We’ll Use a Teeny Tiny Lasso: The Domestication of Bacteria

Sarah Richardson, DOE Joint Genome Institute, Lawrence Berkeley National Laboratory

Photo of Sarah Richardson

Humans have always benefited from the labor of cooperative animals. We are also quite picky about how plants taste. We have spent generations tweaking plants and animals to be tasty, non threatening, and capable of thriving in our preferred environment. We call these compliant plants and animals “domesticated” and we take special care of them, because they take care of us. We have even domesticated some microorganisms - yogurt, pickles, bread, beer, and MSG all come from carefully cultivated and amenable cells. All of these manipulations were accomplished the old fashioned way, by selective breeding, usually without any idea of what genetic changes we were perpetrating. With modern sequencing tools we can determine exactly what we have wrought in our stable - and with modern synthesis tools, we could make those changes directly to new organisms, in much less time than it took to turn a wolf into a dog. This is an ability we need now more than ever. We are constantly discovering new genes that could be incredibly useful for medicine, agriculture, and energy production - but the bacteria we find them in are feral, and our few domesticated bacteria cannot use them. It’s time to focus our attention on procuring ourselves some new bacterial allies.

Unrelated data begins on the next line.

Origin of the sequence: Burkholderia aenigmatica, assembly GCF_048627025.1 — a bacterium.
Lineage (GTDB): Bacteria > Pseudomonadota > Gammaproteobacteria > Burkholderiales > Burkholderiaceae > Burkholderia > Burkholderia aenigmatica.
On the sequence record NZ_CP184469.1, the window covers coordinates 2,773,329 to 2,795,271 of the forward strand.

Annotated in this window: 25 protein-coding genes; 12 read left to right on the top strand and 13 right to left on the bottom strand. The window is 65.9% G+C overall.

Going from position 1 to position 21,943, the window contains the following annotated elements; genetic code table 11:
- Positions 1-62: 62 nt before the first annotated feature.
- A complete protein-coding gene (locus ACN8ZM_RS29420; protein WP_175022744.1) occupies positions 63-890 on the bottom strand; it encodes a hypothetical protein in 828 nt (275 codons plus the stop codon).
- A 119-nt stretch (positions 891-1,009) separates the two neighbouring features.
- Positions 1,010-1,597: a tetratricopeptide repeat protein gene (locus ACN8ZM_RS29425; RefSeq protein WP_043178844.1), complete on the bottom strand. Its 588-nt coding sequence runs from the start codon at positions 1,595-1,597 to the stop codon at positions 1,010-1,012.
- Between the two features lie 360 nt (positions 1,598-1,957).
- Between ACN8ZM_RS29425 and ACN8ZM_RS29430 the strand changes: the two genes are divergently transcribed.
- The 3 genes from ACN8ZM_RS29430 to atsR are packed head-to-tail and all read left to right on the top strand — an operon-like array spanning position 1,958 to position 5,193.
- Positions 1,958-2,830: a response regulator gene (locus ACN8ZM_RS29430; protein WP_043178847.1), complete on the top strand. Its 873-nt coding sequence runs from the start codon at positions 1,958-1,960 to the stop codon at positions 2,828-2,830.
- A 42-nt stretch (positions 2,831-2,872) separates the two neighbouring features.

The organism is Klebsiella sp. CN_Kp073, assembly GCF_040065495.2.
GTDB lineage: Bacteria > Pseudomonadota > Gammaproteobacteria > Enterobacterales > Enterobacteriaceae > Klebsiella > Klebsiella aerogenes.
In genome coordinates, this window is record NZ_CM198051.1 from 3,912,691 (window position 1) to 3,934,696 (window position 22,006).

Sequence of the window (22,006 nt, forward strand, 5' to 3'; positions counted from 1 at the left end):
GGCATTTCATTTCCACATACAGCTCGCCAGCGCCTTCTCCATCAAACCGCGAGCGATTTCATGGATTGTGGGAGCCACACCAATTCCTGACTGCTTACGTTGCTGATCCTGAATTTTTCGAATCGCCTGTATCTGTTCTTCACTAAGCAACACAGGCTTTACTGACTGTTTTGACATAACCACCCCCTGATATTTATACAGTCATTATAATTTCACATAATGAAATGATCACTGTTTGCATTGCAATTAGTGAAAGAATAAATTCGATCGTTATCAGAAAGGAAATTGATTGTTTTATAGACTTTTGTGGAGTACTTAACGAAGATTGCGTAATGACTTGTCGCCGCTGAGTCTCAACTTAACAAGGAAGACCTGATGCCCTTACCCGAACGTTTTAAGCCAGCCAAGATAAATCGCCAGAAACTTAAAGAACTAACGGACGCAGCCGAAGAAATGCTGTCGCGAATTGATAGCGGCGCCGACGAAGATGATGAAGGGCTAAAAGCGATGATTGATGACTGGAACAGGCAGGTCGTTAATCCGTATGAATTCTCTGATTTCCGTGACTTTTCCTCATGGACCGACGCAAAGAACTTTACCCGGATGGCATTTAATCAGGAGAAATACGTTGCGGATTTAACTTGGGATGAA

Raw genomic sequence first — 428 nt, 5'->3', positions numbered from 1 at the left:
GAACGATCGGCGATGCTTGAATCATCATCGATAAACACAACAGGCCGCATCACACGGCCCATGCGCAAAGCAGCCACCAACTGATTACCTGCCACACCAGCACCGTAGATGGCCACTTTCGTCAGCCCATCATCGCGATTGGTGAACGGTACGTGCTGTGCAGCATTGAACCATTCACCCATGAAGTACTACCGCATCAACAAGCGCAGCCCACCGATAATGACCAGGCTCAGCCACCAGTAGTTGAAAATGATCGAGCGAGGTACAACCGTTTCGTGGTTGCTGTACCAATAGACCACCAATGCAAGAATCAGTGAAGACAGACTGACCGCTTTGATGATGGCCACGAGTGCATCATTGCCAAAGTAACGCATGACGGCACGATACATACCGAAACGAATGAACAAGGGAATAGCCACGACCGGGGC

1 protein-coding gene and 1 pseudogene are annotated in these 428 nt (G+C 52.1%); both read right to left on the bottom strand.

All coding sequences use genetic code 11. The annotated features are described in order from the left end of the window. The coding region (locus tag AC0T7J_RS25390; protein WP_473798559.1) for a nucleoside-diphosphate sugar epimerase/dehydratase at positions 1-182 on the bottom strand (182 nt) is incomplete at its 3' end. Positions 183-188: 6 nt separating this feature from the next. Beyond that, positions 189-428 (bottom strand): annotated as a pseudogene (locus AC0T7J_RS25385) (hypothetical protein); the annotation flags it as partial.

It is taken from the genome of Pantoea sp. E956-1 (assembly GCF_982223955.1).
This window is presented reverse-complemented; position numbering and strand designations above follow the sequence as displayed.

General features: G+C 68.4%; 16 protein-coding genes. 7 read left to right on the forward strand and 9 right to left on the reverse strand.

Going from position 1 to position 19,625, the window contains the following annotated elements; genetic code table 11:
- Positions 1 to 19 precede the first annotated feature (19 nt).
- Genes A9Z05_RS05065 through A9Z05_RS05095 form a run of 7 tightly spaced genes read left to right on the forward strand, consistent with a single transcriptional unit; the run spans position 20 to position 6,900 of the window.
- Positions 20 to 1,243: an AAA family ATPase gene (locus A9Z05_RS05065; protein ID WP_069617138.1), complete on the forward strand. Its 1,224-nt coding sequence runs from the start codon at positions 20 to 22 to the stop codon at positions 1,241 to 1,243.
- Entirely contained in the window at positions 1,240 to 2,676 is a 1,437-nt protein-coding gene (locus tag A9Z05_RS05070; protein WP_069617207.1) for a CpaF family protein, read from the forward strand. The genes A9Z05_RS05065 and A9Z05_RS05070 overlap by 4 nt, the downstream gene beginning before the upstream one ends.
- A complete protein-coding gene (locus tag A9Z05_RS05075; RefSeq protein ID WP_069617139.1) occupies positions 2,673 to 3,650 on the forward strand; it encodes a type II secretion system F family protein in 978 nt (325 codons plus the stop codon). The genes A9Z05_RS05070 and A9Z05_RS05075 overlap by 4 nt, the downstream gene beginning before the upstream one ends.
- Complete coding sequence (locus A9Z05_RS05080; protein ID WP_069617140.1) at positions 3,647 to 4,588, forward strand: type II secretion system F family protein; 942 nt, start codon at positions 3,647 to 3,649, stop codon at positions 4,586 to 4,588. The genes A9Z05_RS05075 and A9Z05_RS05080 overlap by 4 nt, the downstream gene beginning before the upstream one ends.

Abstract Author(s): Sarah Richardson